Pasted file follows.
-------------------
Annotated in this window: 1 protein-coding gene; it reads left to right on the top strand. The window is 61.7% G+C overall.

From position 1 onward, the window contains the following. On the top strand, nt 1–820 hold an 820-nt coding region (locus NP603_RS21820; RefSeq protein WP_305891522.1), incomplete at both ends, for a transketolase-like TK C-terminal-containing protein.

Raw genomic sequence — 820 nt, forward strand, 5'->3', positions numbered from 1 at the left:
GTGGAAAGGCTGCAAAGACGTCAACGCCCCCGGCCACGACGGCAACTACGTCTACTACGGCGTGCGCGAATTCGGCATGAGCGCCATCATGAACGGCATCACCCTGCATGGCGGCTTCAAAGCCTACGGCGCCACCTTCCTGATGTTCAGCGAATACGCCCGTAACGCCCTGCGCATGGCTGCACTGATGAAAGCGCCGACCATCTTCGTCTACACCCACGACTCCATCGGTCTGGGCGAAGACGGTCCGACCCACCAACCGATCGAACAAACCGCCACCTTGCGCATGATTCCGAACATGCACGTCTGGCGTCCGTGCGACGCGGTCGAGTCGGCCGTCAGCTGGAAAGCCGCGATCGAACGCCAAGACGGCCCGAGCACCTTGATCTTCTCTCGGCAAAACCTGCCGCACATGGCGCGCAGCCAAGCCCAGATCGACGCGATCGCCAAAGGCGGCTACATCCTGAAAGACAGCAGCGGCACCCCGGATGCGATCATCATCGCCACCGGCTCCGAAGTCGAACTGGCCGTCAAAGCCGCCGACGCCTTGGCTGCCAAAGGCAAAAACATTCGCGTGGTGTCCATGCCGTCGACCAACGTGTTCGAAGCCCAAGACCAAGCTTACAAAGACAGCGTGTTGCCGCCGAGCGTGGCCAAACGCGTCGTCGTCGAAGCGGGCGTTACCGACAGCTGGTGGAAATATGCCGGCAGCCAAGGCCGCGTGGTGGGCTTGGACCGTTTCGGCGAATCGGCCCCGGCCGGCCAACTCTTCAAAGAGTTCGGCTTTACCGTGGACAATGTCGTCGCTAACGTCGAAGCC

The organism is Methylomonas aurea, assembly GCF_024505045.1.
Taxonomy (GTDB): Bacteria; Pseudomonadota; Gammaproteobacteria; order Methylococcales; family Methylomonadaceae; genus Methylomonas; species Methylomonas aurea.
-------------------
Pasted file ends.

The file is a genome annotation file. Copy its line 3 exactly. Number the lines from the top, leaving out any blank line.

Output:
Raw genomic sequence — 820 nt, forward strand, 5'->3', positions numbered from 1 at the left: